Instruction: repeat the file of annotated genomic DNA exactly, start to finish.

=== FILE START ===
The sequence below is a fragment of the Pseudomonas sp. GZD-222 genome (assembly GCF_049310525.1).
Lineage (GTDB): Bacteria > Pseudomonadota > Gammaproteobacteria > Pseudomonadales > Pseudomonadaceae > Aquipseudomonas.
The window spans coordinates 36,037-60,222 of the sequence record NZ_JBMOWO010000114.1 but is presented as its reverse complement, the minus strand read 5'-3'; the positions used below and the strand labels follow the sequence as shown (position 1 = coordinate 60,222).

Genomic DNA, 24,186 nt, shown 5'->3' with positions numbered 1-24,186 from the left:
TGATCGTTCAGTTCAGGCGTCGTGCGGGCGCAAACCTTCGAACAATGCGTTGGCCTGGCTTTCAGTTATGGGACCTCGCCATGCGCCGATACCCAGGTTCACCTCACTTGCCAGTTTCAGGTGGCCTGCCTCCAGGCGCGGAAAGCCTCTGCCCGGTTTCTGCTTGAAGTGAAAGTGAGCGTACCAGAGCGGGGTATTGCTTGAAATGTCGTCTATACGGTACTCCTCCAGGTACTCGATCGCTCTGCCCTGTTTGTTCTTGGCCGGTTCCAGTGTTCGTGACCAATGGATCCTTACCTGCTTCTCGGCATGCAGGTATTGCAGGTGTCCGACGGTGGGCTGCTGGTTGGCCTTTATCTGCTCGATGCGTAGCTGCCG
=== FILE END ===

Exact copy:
The sequence below is a fragment of the Pseudomonas sp. GZD-222 genome (assembly GCF_049310525.1).
Lineage (GTDB): Bacteria > Pseudomonadota > Gammaproteobacteria > Pseudomonadales > Pseudomonadaceae > Aquipseudomonas.
The window spans coordinates 36,037-60,222 of the sequence record NZ_JBMOWO010000114.1 but is presented as its reverse complement, the minus strand read 5'-3'; the positions used below and the strand labels follow the sequence as shown (position 1 = coordinate 60,222).

Genomic DNA, 24,186 nt, shown 5'->3' with positions numbered 1-24,186 from the left:
TGATCGTTCAGTTCAGGCGTCGTGCGGGCGCAAACCTTCGAACAATGCGTTGGCCTGGCTTTCAGTTATGGGACCTCGCCATGCGCCGATACCCAGGTTCACCTCACTTGCCAGTTTCAGGTGGCCTGCCTCCAGGCGCGGAAAGCCTCTGCCCGGTTTCTGCTTGAAGTGAAAGTGAGCGTACCAGAGCGGGGTATTGCTTGAAATGTCGTCTATACGGTACTCCTCCAGGTACTCGATCGCTCTGCCCTGTTTGTTCTTGGCCGGTTCCAGTGTTCGTGACCAATGGATCCTTACCTGCTTCTCGGCATGCAGGTATTGCAGGTGTCCGACGGTGGGCTGCTGGTTGGCCTTTATCTGCTCGATGCGTAGCTGCCG